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Share your experience of the coronavirus pandemic with the Stanford Archives

March 27, 2020
Josh Schneider
Telegram offering firsthand account of the effect of the 1906 SF Earthquake and Fire on the Stanford campus (detail).

Telegram offering firsthand account of the effect of the 1906 San Francisco Earthquake and Fire on the Stanford campus

 

For the latest information about this project, please visit the COVID-19 Community Archiving Project site.


Stanford Community Members:

We are all experiencing the COVID-19 pandemic in different ways. We are also eyewitness to world-changing events developing in real-time.

The Stanford Archives wants to learn more about your recent and daily experience: on campus, at home, or elsewhere. Records of your experience will support current and future students, faculty, and others who will want to understand how the COVID-19 pandemic has uprooted our community and transformed our work and lives.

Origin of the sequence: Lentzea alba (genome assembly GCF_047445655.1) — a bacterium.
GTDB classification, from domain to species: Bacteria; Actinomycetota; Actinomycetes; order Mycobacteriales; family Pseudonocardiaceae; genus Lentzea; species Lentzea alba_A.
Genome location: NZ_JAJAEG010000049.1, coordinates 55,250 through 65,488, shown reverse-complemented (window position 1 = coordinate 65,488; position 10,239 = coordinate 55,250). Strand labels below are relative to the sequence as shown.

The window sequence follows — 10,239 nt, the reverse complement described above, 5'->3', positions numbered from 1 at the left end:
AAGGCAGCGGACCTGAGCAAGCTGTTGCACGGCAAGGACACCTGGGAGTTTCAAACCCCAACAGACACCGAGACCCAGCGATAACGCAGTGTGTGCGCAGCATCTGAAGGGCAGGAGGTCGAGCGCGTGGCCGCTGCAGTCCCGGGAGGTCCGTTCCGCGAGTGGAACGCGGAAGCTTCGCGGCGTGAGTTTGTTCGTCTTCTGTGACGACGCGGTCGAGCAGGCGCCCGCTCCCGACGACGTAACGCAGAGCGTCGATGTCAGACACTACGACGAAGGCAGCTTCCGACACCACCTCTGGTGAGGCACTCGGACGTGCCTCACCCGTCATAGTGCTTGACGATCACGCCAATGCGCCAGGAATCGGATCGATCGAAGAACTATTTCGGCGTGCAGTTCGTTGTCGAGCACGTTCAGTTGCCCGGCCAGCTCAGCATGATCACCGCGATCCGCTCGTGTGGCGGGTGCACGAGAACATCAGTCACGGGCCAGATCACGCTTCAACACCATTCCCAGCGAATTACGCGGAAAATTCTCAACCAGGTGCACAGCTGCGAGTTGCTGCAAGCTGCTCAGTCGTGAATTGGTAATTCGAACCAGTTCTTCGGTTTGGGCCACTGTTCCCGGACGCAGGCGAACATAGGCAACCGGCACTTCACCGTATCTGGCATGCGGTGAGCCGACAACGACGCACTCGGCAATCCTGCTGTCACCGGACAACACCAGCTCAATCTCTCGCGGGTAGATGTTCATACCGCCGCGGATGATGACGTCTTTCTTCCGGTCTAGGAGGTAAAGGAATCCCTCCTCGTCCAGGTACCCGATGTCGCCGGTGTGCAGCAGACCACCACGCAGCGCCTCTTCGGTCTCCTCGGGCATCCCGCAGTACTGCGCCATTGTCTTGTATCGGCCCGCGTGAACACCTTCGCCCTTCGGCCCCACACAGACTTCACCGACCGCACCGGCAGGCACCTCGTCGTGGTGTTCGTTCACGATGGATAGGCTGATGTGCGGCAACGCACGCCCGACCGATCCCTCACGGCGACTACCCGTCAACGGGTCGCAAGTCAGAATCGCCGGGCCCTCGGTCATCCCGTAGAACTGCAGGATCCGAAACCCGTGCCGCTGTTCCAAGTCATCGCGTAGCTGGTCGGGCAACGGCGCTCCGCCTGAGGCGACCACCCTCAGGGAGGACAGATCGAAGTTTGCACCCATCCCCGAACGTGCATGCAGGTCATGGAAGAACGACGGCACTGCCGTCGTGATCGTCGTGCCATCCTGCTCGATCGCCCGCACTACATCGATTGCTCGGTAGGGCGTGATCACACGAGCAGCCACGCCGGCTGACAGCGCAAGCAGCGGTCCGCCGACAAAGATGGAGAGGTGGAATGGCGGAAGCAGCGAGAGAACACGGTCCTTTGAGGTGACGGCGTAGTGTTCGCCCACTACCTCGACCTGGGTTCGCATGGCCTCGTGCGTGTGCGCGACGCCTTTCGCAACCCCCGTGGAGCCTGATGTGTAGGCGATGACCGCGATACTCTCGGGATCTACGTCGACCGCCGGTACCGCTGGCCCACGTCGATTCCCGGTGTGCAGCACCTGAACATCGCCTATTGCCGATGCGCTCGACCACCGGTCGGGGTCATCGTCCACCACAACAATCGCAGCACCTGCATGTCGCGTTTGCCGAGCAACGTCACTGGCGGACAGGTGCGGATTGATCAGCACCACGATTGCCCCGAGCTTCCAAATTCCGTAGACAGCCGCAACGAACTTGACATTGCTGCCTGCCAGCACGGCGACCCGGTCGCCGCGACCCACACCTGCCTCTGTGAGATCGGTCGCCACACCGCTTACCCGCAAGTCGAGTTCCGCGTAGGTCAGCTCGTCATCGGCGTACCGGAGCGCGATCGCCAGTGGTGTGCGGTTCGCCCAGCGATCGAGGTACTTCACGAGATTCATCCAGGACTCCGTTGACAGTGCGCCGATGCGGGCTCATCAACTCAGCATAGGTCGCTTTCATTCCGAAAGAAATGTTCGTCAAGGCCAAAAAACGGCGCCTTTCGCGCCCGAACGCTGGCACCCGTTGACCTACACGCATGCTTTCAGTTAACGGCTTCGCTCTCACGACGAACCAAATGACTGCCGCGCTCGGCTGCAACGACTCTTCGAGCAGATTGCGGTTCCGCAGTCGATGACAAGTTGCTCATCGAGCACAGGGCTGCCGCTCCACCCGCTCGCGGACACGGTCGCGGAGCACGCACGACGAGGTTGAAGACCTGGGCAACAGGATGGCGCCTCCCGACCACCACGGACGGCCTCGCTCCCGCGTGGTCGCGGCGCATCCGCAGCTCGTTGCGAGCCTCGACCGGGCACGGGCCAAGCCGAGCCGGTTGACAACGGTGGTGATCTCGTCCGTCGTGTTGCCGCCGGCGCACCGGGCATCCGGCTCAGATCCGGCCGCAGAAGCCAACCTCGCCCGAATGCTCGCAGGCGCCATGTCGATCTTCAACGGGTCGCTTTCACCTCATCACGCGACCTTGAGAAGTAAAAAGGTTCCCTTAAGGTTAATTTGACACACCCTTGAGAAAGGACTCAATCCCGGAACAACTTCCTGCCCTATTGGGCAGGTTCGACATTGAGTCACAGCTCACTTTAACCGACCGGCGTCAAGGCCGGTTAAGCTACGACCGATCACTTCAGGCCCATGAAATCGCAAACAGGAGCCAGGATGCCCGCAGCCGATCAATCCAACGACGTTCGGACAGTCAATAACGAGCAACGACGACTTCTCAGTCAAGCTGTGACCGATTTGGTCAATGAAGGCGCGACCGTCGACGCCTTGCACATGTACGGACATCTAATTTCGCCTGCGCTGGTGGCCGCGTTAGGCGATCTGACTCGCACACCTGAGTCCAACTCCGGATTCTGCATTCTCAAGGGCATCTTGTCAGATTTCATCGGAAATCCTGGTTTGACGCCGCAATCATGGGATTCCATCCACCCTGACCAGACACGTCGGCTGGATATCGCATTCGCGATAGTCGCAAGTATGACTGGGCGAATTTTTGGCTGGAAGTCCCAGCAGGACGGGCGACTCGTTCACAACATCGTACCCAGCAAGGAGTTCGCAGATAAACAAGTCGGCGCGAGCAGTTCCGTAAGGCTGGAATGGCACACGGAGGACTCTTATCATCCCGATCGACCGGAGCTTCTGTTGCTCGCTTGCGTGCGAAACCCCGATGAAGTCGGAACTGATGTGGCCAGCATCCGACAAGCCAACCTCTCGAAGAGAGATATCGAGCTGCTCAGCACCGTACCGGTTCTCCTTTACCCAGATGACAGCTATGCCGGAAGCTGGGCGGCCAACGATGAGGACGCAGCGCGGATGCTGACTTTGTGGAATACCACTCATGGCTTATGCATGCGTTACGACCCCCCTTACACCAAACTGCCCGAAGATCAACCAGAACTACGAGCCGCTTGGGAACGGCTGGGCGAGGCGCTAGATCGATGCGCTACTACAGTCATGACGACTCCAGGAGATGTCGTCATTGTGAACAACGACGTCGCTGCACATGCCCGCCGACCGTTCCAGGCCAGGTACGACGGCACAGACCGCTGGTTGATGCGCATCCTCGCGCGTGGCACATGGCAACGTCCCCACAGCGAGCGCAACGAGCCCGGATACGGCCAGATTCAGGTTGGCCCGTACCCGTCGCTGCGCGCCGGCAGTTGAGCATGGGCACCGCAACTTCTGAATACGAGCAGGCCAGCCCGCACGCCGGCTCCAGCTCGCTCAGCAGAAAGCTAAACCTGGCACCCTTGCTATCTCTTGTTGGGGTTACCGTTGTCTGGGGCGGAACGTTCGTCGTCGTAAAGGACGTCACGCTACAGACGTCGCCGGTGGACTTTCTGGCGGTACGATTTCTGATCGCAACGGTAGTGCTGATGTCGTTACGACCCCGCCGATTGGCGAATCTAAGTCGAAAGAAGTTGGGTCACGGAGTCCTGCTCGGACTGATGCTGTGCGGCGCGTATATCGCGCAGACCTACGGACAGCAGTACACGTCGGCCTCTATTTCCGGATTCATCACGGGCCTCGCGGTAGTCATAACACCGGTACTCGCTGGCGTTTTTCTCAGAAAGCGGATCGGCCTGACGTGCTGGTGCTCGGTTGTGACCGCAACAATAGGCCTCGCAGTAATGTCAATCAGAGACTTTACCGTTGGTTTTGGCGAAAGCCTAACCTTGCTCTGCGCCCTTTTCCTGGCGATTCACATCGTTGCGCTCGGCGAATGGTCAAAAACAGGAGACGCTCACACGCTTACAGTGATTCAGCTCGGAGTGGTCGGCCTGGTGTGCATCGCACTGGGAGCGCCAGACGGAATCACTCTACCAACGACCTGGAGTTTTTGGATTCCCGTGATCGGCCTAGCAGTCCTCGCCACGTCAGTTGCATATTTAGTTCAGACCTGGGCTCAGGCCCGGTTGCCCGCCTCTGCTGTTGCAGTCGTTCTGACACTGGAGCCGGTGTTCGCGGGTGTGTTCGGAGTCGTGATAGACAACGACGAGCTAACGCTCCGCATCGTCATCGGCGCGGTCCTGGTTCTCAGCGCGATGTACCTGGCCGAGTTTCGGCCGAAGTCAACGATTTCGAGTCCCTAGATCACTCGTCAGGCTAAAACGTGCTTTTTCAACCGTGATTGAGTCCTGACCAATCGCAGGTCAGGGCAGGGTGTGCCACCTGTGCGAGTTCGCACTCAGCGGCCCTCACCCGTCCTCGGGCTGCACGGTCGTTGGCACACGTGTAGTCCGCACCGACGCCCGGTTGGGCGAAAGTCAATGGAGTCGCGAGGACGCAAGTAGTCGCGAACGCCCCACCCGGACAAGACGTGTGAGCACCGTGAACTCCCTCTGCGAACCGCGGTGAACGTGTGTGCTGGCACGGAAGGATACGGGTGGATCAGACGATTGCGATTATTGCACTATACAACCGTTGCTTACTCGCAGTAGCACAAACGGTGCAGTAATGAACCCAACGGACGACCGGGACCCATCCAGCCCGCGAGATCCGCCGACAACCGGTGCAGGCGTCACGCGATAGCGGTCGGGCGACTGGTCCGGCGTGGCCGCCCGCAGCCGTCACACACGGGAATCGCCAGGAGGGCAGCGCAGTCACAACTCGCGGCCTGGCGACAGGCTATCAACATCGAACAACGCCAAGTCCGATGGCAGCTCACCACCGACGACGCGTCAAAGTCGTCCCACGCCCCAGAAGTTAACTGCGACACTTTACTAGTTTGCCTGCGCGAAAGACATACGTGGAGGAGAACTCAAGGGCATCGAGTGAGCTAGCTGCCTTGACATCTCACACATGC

Consider keeping a video diary or written log of your thoughts, experiences, and feelings to share with us.

We welcome all contributions, and are especially interested in hearing from community members from historically marginalized groups, first-generation/low income students, international students, and graduate students and others still living on or near the Stanford campus.

Please send files (diaries, videos, images, email, creative projects, etc.), questions about this initiative, or suggestions to universityarchives@stanford.edu. While we can accommodate restrictions, our goal is to make the content available for research.

We have also developed a questionnaire for community members to share their experiences with us: Share your experience of COVID-19 with the Stanford Archives.

In addition to collecting materials from the university community, and the questionnaire above, we are also capturing Stanford websites and social media that describe and illustrate the impact of COVID-19, and seeking out records of administrative decision-making. We are also planning for a community oral history project in collaboration with Stanford Historical Society's Oral History Program, as well as a longer term project to more broadly document the effects of the virus. We welcome additional ideas from the community for people we should speak with or materials we can collect as part of these efforts.

Thank you for your help in ensuring a more inclusive record of this event and its impact on our community.

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